Functional imaging and migraine: New connections?

Todd J. Schwedt, Catherine D. Chong

Research output: Contribution to journalReview articlepeer-review

14 Scopus citations


Over the last several years, a growing number of brain functional imaging studies have provided insights into mechanisms underlying migraine. This article reviews the recent migraine functional neuroimaging literature and provides recommendations for future studies that will help fill knowledge gaps. Recent findings PET and functional MRI studies have identified brain regions that might be responsible for mediating the onset of a migraine attack and those associated with migraine symptoms. Enhanced activation of brain regions that facilitate processing of sensory stimuli suggests a mechanism by which migraineurs are hypersensitive to visual, olfactory, and cutaneous stimuli. Resting state functional connectivity MRI studies have identified numerous brain regions and functional networks with atypical functional connectivity in migraineurs, suggesting that migraine is associated with aberrant brain functional organization. Summary Functional MRI and PET studies that have identified brain regions and brain networks that are atypical in migraine have helped to describe the neurofunctional basis for migraine symptoms. Future studies should compare functional imaging findings in migraine to other headache and pain disorders and should explore the utility of functional imaging data as biomarkers for diagnostic and treatment purposes.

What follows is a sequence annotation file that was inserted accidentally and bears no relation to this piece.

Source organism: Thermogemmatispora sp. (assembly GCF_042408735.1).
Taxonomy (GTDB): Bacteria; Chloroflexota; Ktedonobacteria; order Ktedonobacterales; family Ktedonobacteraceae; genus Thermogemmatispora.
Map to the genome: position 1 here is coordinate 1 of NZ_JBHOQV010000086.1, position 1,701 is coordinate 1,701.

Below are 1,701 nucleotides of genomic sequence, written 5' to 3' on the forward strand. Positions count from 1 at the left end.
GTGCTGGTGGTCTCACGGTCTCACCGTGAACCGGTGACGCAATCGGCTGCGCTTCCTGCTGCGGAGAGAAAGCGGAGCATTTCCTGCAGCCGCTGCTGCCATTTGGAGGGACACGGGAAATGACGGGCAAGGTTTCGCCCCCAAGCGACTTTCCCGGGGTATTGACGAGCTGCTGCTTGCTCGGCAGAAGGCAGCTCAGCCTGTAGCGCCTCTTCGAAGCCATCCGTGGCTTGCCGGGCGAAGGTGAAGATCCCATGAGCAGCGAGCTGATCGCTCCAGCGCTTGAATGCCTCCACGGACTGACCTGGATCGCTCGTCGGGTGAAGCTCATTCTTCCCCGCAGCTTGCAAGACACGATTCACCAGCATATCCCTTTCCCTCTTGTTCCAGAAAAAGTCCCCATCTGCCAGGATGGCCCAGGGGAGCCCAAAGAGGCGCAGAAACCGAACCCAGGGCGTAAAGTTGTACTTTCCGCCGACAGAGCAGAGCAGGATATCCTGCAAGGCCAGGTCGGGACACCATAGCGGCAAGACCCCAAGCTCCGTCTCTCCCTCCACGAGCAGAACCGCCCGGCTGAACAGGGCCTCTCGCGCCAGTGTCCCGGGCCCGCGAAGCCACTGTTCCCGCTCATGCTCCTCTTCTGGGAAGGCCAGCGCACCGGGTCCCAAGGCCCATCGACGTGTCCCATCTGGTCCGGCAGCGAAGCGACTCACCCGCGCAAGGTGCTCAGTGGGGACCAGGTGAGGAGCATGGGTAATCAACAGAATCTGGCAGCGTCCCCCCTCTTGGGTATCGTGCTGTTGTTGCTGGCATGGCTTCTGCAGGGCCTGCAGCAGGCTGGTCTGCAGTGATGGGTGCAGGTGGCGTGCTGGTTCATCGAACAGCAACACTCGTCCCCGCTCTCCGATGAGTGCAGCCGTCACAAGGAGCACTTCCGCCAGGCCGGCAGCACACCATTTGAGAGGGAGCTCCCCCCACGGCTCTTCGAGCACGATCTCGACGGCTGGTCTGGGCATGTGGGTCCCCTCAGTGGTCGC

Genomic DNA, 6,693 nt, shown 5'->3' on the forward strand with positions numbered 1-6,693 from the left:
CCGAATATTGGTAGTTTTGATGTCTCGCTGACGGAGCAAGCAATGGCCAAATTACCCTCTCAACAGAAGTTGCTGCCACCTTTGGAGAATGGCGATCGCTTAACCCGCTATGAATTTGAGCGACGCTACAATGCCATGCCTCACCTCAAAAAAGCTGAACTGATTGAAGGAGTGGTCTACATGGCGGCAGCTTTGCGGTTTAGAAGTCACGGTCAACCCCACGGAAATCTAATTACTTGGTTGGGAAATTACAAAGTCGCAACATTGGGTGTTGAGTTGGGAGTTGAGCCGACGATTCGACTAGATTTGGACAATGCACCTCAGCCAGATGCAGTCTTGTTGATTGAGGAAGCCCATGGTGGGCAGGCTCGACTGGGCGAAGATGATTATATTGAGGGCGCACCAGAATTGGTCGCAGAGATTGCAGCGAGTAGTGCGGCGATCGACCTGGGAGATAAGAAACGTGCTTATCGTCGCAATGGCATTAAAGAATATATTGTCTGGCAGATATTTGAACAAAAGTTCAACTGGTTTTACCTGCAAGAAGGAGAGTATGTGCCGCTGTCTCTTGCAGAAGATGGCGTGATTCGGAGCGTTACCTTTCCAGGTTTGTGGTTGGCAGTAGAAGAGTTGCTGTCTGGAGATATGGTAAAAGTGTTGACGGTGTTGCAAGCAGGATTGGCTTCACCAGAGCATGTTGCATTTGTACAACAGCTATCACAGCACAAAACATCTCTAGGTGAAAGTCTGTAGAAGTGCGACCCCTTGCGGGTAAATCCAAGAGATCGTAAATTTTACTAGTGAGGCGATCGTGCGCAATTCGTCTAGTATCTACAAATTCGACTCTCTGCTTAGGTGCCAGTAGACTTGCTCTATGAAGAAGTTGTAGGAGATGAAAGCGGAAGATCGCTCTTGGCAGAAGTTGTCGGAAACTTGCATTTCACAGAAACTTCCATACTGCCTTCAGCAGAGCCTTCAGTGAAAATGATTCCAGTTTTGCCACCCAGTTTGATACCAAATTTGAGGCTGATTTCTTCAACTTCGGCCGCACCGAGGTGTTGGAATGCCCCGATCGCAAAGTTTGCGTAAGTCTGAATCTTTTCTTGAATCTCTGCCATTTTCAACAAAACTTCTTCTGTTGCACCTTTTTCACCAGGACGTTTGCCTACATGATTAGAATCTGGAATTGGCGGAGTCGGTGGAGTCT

Original languageEnglish (US)
Pages (from-to)265-270
Number of pages6
JournalCurrent opinion in neurology
Issue number3
StatePublished - Jun 6 2015


  • Functional connectivity
  • PET
  • functional MRI
  • migraine

ASJC Scopus subject areas

  • Neurology
  • Clinical Neurology


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